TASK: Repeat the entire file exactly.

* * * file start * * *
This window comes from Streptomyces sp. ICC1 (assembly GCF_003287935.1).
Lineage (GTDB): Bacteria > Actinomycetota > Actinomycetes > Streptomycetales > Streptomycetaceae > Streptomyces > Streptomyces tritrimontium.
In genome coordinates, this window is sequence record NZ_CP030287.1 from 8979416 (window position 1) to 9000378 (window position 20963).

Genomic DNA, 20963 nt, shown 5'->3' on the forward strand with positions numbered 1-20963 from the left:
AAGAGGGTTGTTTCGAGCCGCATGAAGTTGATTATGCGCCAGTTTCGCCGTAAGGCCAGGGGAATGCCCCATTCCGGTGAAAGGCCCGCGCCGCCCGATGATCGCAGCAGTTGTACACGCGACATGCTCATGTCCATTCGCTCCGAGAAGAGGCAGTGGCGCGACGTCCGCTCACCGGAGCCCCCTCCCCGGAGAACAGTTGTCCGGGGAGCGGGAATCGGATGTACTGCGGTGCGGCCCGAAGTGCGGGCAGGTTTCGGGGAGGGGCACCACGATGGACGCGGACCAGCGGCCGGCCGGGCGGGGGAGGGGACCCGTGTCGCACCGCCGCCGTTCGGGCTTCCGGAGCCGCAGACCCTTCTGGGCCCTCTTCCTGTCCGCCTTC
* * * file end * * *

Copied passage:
This window comes from Streptomyces sp. ICC1 (assembly GCF_003287935.1).
Lineage (GTDB): Bacteria > Actinomycetota > Actinomycetes > Streptomycetales > Streptomycetaceae > Streptomyces > Streptomyces tritrimontium.
In genome coordinates, this window is sequence record NZ_CP030287.1 from 8979416 (window position 1) to 9000378 (window position 20963).

Genomic DNA, 20963 nt, shown 5'->3' on the forward strand with positions numbered 1-20963 from the left:
AAGAGGGTTGTTTCGAGCCGCATGAAGTTGATTATGCGCCAGTTTCGCCGTAAGGCCAGGGGAATGCCCCATTCCGGTGAAAGGCCCGCGCCGCCCGATGATCGCAGCAGTTGTACACGCGACATGCTCATGTCCATTCGCTCCGAGAAGAGGCAGTGGCGCGACGTCCGCTCACCGGAGCCCCCTCCCCGGAGAACAGTTGTCCGGGGAGCGGGAATCGGATGTACTGCGGTGCGGCCCGAAGTGCGGGCAGGTTTCGGGGAGGGGCACCACGATGGACGCGGACCAGCGGCCGGCCGGGCGGGGGAGGGGACCCGTGTCGCACCGCCGCCGTTCGGGCTTCCGGAGCCGCAGACCCTTCTGGGCCCTCTTCCTGTCCGCCTTC